Traditional monolithic superscalar architectures, which extract instruction-level parallelism (ILP) to achieve high performance, are not only becoming less effective in improving the clock speed and ILP but also worsening in design complexity and reliability across generations. Chip multiprocessors (CMPs), which exploit thread-level parallelism (TLP), are emerging as an alternative. In one form of TLP, the compilerlprogramrner extracts truly independent explicit threads from the program, and in another, the compiledhardware partitions the program into speculatively independent implicit threads. However, explicit threading is hard to program manually and, if automated, is limited in performance due to serialization of unanalyzable program segments. Implicit threading, on the other hand, requires buffering of program state to handle misspeculations, and is limited in performance due to buffer overflow in large threads and dependences in small threads. We propose the Multiplex architecture to unify implicit and explicit threading by exploiting the similarities between the two schemes. Multiplex employs implicit threading to alleviate serialization in unanalyzable program segments, and explicit threading to remove buffering requirements and eliminate small threads in analyzable segments. We present hardware and compiler mechanisms for selection, dispatch, and data communication to unify explicit and implicit threads within a single application. We describe the Multiplex Unified Coherence and Speculative versioning (MUCS) protocol which provides unified support for coherence in explicit threads and speculative versioning in implicit threads of an application executing on multiple cores with private caches. On the ten SPECfp95 and three Perfect benchmarks, neither an implicitlythreaded nor explicitly-threaded architecture performs consistently better across the benchmarks, and for several benchmarks there is a large performance gap between the two architectures. Multiplex matches or outperforms the better of the two architectures for every benchmark and, on average, outperforms the better architecture by 16%.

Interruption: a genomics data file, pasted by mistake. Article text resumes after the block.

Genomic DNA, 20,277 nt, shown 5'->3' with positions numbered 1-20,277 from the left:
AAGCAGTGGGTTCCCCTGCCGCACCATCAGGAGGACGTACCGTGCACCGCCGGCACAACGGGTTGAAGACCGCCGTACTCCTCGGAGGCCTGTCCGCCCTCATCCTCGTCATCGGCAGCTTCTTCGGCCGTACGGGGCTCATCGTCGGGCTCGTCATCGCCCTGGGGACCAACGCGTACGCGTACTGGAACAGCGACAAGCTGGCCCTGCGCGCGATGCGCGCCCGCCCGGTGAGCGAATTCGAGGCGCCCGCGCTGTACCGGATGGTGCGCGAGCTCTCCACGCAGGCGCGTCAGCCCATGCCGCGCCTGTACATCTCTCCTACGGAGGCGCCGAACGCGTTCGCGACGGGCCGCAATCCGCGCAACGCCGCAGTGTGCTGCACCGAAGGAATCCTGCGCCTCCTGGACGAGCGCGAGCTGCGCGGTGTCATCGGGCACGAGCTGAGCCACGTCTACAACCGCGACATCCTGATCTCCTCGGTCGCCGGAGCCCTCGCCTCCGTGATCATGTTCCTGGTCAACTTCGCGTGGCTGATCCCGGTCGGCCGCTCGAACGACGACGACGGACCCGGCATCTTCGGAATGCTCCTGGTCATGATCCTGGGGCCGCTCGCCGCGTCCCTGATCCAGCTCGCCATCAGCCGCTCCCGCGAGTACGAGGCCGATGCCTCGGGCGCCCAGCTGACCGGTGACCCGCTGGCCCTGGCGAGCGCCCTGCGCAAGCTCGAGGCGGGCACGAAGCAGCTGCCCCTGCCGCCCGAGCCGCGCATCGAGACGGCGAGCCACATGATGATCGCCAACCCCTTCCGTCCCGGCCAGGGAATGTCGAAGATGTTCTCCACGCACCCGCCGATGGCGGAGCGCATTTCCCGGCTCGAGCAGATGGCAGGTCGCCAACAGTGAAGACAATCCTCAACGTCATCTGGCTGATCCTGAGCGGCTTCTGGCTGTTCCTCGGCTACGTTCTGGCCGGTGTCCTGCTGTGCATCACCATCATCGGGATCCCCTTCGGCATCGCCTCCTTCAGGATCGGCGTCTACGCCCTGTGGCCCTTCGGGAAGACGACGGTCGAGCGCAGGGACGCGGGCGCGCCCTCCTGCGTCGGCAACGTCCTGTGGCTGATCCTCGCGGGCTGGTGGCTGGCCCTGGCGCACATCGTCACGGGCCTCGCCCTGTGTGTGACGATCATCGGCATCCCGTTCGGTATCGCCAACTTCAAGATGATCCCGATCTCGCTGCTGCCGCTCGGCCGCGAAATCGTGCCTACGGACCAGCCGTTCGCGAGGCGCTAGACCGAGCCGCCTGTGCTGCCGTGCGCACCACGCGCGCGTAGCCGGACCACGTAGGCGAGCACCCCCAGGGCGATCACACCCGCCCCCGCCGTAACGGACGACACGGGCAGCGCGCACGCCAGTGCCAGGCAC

Date of this Version

October 2000